Wednesday 8 May 2019

Mid-Week Flash Challenge - Week 106

This weeks photo prompt is of a bookstore/library in Yangzhou, eastern China, taken by photographer Shao Feng. It is actually a small shop, but the angle and the mirrored floor gives it a different perspective.

I wasn't sure where this would go but I liked it, and although I have said this many times, I think this might actually be a story I could expand on here, it's definitely got a future in it. 

The General Guidelines can be found here.

How to create a clickable link in Blogger comments can be found on lasts week's post here.

There is also a Facebook group for Mid-Week Flash, if you fancy getting the prompt there.

Academic Revolution

I ran my fingers over the rows and rows of book spines, marveling at what the fissure had uncovered. We could never have imagined there was such knowledge available to us; we thought it had died along with the earth.

‘Books,’ I sounded the word out; it was a new word, one of a collection that was expanding with this discovery. A few of us had grasped the process of reading fairly quickly, and were teaching the rest, but it was slow going.

People were used to visual living through the world of fantasy games, which only required vocalization or clicking on pictures. The art of reading had been lost along with all the books in the fires and storms that had been the ending of surface living. The computers, along with the remaining people, had moved underground and survived there.

The only reading now was done through coding and that was all numbers. The number literate were the bosses and lived as such.

But the latest round of earth shocks had revealed this untouched room, full of perfectly preserved books. (I reveled in the sound of the word; they were things of perfection).

Besides learning the words and their intended meaning, there was debate about the content: how factual was it?

It was difficult to imagine that what most of them held could have been real. Did people go on those kinds of killing sprees? It was difficult to imagine some of the murderous scenes, or the intelligence of criminals portrayed in some of them. Did lives really twist and turn like that? Had elves and dwarfs really existed? Maybe some of the creatures in the fantasy games were based off them. Had there really been intergalactic space travel? Were there other civilisations out there we didn’t know about? Could we contact them?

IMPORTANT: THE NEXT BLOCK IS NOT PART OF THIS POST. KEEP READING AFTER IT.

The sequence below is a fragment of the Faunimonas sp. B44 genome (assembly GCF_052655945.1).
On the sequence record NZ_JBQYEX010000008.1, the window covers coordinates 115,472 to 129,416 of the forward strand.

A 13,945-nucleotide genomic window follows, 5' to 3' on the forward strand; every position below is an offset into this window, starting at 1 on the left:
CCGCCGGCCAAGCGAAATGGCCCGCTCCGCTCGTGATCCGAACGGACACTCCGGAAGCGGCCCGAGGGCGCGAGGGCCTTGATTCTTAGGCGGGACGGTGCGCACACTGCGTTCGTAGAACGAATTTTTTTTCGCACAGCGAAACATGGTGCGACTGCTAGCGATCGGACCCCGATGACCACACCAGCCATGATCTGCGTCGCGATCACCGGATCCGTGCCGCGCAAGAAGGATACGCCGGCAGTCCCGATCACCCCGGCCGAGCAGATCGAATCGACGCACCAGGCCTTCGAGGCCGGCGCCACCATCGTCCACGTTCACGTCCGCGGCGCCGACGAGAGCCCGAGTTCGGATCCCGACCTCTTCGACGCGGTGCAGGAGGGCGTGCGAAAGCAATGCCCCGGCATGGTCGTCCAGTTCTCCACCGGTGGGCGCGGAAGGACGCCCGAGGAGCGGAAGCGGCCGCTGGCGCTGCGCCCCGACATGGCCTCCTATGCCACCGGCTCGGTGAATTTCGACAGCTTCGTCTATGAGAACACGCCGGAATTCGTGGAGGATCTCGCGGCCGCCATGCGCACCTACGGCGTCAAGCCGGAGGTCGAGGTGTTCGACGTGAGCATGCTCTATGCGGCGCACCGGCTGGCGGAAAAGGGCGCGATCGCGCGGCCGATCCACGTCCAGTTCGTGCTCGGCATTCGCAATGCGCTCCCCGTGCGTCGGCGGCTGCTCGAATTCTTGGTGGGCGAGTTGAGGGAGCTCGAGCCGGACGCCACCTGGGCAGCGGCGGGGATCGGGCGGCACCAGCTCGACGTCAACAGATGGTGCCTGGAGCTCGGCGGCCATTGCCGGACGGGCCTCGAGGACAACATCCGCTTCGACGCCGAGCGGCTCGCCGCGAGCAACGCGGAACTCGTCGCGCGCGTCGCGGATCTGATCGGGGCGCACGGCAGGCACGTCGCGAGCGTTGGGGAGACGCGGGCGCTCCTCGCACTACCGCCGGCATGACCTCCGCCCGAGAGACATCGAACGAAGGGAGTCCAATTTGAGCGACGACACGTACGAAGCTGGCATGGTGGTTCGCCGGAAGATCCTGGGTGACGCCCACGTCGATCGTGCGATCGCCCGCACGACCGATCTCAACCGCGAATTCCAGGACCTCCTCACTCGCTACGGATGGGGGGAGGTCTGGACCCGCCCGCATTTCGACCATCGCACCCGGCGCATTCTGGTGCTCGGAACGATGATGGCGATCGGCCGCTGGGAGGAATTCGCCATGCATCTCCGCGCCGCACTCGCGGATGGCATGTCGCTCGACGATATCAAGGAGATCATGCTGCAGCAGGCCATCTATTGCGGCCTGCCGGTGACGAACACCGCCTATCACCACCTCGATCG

And then the wealth of relationship matter: did everyone write about their love lives? Was that the fashion? It was strange to imagine people could be such explicit with each other, so physical. It was no longer the way, everything was through computers now except for the odd occasion when it was necessary.

But were they all history books, or were they like the fantasy games? People making it up for entertainment? No one was sure. We were still decoding the categories they had been put in and their true meaning.

But in the meantime, I was the first to open many of them; I was becoming revered for my understanding. Soon I would be like the game coders and able to make an impact on our society.
The resistance might claim that there was nothing of value here, but I begged to differ, they just wanted to keep the number one spot. We were on the verge of a revolution – an academic revolution, one that would see the game coders toppled from their top ranking.


  1. Love your story, Miranda. Well done.